We have written on other occasions about the need to ensure your Strata Corporation’s bylaws are thorough and enforceable. That is best done by independent legal counsel, to ensure that they are consistent with current practices, the applicable legislation (Strata Property Act “SPA”, Personal Information Protection Act “PIPA”, the Human Rights Code, etc.) and recent case law.
As Property Managers, we are aware of some of the difficulties of ensuring Bylaws are kept modern and current and consistent with all of these factors. Still, we are often asked by our clients to “write” new bylaws for them. In these instances we have to deliver uncomfortable news, that we are not qualified to do so and the Law Society of British Columbia will take great issue if we behave or represent otherwise. Even if we have examples of bylaws from other properties, these should be taken as guidance only because each property is different and those examples might themselves be outdated. The Real Estate Council of BC has clarified that Property Managers should not write Bylaws as it is beyond the scope of our expertise, and that the writing of Bylaws should always be referred to lawyers.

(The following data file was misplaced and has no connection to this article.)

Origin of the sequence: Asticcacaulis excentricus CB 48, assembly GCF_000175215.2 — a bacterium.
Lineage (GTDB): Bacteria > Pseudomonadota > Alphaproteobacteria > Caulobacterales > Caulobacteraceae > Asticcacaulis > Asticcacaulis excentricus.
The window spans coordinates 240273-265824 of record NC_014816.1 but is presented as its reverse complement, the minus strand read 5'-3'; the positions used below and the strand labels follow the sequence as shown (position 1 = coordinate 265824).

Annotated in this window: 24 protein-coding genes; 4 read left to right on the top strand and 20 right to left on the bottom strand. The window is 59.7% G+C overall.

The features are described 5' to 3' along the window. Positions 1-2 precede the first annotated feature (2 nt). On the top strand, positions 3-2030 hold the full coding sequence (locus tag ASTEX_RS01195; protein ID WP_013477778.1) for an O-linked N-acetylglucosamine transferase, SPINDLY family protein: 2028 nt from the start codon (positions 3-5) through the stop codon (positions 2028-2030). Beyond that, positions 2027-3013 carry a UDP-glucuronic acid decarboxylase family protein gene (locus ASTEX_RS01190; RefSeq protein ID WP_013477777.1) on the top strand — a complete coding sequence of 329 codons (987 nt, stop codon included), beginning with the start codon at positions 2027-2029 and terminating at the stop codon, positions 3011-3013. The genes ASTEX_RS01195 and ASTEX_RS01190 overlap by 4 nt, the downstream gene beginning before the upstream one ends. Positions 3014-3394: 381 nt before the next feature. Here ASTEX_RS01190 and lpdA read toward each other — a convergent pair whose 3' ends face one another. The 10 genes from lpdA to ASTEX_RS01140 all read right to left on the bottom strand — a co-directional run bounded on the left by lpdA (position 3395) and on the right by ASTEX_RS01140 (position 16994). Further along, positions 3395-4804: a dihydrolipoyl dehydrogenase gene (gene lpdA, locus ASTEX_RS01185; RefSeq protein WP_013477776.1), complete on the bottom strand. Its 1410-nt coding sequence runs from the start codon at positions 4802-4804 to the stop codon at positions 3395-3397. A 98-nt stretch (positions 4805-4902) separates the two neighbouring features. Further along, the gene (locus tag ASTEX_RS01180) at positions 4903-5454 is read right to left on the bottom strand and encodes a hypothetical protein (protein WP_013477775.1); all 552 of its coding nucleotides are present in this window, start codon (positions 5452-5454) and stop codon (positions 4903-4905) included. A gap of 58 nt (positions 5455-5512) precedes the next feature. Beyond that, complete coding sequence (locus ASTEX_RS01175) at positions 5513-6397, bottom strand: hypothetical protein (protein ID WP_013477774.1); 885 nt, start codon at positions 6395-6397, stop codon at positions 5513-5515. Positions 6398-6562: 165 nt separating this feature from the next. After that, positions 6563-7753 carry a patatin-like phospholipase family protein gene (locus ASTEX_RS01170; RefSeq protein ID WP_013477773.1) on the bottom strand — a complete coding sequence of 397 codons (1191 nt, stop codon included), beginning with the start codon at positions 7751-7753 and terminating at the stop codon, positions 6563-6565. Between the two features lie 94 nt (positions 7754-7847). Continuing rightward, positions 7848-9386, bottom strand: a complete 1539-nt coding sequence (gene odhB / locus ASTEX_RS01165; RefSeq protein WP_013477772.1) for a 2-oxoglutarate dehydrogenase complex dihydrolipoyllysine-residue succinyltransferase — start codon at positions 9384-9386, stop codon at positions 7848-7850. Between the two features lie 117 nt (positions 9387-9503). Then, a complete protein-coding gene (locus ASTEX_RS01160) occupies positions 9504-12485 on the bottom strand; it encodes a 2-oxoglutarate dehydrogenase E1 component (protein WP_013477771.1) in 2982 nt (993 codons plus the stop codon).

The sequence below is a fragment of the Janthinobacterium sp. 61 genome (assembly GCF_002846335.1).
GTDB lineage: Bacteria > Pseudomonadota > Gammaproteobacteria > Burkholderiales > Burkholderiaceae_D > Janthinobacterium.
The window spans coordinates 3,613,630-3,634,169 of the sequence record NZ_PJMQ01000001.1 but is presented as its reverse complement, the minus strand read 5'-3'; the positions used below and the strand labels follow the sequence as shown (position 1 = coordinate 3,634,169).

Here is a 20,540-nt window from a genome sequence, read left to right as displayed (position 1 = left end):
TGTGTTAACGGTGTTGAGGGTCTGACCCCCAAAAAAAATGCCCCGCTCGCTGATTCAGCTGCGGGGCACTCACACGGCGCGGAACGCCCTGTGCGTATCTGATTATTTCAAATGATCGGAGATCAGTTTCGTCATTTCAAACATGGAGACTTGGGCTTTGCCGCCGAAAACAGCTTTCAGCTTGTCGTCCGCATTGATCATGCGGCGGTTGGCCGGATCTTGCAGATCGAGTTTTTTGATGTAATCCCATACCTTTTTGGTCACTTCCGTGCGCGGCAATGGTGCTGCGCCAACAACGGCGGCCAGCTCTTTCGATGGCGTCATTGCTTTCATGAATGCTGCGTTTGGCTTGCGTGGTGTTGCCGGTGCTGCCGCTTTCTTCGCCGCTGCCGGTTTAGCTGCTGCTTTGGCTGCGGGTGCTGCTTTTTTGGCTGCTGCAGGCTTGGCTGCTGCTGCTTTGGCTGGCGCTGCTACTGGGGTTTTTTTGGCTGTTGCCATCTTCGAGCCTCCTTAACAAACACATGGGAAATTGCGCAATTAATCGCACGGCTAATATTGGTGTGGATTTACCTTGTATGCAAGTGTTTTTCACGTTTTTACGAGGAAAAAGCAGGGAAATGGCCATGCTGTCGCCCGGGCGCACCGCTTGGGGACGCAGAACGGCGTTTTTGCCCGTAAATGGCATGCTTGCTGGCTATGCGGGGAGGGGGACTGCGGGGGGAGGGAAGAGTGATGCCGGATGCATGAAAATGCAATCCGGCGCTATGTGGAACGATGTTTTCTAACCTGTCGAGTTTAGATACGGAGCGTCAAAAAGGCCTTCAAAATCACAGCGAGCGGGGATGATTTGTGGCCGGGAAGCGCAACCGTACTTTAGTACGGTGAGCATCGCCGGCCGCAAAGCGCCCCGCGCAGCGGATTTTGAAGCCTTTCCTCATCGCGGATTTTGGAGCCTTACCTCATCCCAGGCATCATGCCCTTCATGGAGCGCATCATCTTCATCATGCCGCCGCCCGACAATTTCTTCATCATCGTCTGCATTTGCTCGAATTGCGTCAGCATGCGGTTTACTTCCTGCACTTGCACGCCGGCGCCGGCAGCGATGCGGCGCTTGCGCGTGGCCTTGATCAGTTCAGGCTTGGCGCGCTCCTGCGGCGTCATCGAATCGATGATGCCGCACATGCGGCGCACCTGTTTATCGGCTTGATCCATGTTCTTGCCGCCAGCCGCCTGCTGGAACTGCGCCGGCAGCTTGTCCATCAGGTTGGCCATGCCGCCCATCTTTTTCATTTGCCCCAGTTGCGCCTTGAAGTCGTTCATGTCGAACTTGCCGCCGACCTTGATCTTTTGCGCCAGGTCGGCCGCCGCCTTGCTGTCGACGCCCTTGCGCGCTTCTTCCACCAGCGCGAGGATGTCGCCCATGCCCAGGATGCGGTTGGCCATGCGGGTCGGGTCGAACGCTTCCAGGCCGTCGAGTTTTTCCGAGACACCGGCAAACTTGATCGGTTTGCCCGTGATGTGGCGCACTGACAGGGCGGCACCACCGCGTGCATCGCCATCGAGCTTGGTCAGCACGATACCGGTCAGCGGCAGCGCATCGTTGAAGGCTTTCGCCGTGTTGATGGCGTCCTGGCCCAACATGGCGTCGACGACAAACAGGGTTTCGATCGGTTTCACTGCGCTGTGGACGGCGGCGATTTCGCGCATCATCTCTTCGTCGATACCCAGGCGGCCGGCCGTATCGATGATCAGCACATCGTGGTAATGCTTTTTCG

One law firm that specializes in the drafting of bylaws is Lesperance Mendes- whom we have linked to before on our blog. They recently published an article entitled The Benefits of Periodic Bylaw Review intended to highlight some of the pitfalls of failing to arrange for an occasional review of Bylaws. There is never a good time to do this as it costs money, but it is better to do it before faced with expensive litigation or a Civil Resolution Tribunal claim than after. We recommend any client who has not had legal counsel review their Bylaws in recent memory to do so, which can usually be done at a somewhat nominal cost (especially compared against the cost of litigation around unenforceable bylaws).